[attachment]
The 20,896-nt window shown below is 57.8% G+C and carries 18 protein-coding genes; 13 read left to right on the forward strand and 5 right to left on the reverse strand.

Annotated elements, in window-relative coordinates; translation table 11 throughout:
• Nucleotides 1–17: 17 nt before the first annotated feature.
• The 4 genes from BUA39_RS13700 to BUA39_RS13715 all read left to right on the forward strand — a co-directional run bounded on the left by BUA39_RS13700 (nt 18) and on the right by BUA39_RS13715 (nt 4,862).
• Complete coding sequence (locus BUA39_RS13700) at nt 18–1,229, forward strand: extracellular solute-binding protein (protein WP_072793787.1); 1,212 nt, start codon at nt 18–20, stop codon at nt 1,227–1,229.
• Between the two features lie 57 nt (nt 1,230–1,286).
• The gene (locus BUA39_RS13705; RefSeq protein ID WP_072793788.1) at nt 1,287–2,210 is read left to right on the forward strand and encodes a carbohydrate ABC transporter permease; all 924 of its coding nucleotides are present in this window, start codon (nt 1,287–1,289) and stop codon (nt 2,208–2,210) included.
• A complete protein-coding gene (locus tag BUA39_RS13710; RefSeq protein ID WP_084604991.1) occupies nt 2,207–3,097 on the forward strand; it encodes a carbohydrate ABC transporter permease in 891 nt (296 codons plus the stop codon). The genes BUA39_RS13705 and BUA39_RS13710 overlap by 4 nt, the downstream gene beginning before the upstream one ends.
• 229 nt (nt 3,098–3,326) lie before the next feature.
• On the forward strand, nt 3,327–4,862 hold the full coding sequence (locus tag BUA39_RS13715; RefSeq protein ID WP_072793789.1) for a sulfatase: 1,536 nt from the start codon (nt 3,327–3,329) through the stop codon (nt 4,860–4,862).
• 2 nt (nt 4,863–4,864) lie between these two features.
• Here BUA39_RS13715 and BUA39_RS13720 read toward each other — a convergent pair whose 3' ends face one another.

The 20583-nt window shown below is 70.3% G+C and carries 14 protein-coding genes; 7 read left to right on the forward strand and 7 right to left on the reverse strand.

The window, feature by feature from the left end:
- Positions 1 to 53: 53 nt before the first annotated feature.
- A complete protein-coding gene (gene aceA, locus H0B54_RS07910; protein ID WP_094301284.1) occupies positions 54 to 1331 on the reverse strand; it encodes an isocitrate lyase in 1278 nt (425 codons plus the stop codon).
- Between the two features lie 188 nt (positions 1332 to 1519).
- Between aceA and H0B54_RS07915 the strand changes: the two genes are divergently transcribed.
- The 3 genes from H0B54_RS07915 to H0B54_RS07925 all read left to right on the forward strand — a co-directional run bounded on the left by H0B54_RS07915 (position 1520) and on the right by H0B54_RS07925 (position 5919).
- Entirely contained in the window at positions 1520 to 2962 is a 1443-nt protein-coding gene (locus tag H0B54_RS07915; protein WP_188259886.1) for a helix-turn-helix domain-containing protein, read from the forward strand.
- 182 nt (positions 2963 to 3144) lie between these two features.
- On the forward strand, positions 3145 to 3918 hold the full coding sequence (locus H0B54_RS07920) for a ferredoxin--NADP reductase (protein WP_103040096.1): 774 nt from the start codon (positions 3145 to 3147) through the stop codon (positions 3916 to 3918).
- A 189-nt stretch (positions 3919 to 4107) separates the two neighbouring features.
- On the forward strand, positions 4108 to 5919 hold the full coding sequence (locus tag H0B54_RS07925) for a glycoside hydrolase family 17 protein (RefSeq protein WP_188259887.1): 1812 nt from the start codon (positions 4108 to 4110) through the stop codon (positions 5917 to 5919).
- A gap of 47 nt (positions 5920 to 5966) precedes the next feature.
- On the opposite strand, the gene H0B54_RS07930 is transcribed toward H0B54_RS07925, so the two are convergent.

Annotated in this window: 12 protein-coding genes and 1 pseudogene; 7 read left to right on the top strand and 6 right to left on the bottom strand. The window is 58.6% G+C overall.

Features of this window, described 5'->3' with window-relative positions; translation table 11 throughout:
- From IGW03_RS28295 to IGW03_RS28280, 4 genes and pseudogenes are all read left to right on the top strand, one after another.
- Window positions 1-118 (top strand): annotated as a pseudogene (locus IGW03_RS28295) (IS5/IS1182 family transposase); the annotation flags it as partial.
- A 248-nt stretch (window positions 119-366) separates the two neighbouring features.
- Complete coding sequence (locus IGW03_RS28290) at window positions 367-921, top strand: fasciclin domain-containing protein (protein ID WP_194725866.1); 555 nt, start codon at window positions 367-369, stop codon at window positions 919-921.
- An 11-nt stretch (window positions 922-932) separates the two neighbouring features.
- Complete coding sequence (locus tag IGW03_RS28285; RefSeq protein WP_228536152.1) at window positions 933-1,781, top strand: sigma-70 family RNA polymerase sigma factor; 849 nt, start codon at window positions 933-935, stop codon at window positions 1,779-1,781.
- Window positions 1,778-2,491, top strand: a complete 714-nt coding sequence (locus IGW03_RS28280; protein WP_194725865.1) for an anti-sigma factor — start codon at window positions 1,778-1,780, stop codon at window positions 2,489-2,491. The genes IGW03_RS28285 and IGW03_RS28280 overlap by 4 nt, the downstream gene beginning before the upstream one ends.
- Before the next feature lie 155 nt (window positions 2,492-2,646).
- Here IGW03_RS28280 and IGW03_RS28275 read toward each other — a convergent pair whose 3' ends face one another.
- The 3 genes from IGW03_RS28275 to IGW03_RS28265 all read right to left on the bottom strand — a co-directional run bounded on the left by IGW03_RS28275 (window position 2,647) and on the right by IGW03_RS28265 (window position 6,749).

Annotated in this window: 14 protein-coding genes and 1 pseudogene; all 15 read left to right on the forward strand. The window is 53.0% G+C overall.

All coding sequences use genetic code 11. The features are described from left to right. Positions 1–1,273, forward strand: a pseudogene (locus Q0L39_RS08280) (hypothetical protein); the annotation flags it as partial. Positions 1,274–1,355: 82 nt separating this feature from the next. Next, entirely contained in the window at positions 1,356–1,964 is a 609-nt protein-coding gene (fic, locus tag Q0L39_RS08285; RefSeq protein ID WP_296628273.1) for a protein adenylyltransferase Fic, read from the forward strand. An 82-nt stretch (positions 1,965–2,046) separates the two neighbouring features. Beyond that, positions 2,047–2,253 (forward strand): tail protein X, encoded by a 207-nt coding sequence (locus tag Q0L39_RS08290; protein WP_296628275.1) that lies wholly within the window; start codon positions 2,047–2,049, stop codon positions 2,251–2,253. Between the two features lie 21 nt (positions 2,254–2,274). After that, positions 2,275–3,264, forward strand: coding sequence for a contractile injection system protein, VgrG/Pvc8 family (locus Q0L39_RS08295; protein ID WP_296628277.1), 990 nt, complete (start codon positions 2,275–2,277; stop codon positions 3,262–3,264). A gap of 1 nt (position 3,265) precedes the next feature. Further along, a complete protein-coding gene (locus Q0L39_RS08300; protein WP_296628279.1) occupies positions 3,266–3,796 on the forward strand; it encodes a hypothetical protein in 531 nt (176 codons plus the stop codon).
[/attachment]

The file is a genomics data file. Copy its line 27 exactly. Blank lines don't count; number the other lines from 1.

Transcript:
Annotated in this window: 12 protein-coding genes and 1 pseudogene; 7 read left to right on the top strand and 6 right to left on the bottom strand. The window is 58.6% G+C overall.